Affordable Care Act

In this March 23, 2010 file photo, President Barack Obama signs the Affordable Care Act in the East Room of the White House in Washington. If Obama's health care law survives Supreme Court scrutiny, it will be nearly a decade before all its major pieces are in place. The law's carefully orchestrated phase-in is evidence of what's at stake in the Supreme Court deliberations that start March 26, 2012. With Obama are Marcelas Owens of Seattle, left, and Rep. John Dingell, D-Mich., right; from top left are Sen. Tom Harkin, D-Iowa., Senate Majority Whip Richard Durbin of Ill., Vice President Joe Biden, Vicki Kennedy, widow of Sen. Ted Kennedy, Sen. Christopher Dodd, D-Conn., Rep. Sander Levin, D-Mich., Ryan Smith of Turlock, Calif., Health and Human Services Secretary Kathleen Sebelius, House Speaker Nancy Pelosi of Calif., House Majority Leader Steny Hoyer of Md., Senate Majority Leader Harry Reid of Nev., Rep. Patrick Kennedy, D-R.I., House Majority Whip James Clyburn of S.C., and Rep. Henry Waxman, D-Calif. (AP Photo/J. Scott Applewhite, File)

(AP Photo/J. Scott Applewhite

There has been an enormous amount of conversation about the federal Affordable Care Act since its passage three years ago, and sadly there has been a great deal of misinformation conveyed.

Some of the problem exists in that much of the actual implementation is still under development, and some has occurred because it has been caught up in the broader philosophical discussions of the role of government and our fiscal health. But there are five key elements all small businesses should know about the federal program:

1. Insurance companies are being held more accountable. If insurance companies don’t spend at least 80 percent of your premium dollar on medical care rather than administration, they will have to provide you a rebate. The first rebates were made in the summer of 2012 and will continue to keep the focus of insurance premiums on actual health care.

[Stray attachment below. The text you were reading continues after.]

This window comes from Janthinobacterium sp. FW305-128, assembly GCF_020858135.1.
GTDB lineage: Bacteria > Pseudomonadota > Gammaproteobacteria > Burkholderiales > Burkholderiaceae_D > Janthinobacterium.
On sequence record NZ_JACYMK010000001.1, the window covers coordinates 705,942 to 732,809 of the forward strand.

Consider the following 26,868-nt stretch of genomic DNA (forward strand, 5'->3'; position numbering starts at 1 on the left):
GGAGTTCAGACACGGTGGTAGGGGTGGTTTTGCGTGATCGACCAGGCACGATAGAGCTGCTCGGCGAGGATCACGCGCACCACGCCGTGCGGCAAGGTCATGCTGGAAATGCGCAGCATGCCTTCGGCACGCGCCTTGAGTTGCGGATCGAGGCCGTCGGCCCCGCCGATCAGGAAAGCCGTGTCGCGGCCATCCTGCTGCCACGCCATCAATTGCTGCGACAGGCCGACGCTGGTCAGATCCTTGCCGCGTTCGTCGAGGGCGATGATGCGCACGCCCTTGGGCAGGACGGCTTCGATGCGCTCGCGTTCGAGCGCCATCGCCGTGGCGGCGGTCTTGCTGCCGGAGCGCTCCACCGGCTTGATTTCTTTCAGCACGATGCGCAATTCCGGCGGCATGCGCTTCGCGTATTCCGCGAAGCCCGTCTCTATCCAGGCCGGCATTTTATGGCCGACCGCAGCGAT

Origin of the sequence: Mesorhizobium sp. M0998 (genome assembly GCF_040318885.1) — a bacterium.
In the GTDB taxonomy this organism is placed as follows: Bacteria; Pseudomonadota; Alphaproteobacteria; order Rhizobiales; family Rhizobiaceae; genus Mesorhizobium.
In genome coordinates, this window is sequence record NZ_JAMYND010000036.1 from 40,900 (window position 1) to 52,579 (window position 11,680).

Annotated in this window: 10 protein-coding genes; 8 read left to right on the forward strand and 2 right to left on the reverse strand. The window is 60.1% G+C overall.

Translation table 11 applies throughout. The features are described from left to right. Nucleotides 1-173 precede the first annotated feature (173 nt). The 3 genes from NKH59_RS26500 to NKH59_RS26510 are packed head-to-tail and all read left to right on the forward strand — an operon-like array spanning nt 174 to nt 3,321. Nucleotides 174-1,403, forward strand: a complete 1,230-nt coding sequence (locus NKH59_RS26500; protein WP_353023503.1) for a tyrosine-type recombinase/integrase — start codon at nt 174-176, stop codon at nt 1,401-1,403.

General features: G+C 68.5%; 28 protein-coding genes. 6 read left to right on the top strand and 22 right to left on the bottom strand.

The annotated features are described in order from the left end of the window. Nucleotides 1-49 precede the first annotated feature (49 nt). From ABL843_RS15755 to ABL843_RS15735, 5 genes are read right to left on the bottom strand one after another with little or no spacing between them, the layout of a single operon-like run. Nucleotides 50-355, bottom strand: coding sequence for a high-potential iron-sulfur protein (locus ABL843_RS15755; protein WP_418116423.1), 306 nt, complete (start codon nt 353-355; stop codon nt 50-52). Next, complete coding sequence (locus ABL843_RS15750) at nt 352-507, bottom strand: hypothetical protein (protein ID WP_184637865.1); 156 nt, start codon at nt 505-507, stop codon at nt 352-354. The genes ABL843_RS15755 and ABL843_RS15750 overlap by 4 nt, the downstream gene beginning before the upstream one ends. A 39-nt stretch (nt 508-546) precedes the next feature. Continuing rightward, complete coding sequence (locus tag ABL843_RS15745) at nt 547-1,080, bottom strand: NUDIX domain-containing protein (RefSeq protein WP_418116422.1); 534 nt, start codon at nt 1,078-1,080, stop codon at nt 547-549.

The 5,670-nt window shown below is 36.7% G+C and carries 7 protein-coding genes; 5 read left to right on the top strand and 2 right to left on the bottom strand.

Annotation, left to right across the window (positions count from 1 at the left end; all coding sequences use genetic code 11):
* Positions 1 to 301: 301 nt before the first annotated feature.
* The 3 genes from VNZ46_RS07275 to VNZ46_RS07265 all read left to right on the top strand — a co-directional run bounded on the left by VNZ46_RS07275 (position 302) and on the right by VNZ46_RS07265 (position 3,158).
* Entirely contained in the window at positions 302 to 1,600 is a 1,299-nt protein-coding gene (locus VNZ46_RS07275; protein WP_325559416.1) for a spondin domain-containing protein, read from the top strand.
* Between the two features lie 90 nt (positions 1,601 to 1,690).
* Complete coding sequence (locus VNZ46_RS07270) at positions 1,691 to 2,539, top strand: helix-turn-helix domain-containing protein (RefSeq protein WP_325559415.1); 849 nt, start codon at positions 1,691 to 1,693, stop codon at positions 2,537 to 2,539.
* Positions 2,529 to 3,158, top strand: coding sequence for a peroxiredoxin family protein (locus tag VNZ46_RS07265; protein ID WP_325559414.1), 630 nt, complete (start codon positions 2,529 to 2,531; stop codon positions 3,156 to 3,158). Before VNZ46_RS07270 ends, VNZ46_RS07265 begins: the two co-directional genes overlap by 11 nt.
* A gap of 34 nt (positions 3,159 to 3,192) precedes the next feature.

2. Insurance companies will also be held accountable for large rate increases. Insurance companies are now required to publicly justify their expenses if they want to raise rates by more than 10 percent.

3. You can offer insurance to employees for less. If you have fewer than 25 full-time equivalent employees, you may qualify for a small business tax credit of up to 35 percent of your premium costs (up to 25 percent for nonprofits) to offset the cost of your insurance. Additional tax credits will be available in the future.

4. You are not all required to provide insurance for your employees. Employers with fewer than 50 full-time equivalent employees are exempt from all new employer responsibility policies.

5. More Insurance Choices — Under the law no American will have to worry about losing coverage if they lose or change their job. Starting in January 2014, businesses with 100 or fewer employees will be able to find coverage in federal Affordable Insurance Exchange. This exchange will reduce the burden and costs of enrolling your employees, and give you many of the cost advantages and choices enjoyed by large businesses today. The Exchange will do the work for you of finding qualified health plans, getting information on their price and benefits, enrolling your employees, and consolidating billing. And you will have the same kinds of benefit choices as members of Congress.

There is still a lot to learn about the health insurance process as we move closer to the 2014 implementation time frame.

I encourage you to ask good questions and keep searching for the answers. One resource is for more information.

• Peter Menor is vice president of operations for Chandler Regional Medical Center and chairperson of the Ahwatukee Foothills Chamber Board of Directors.

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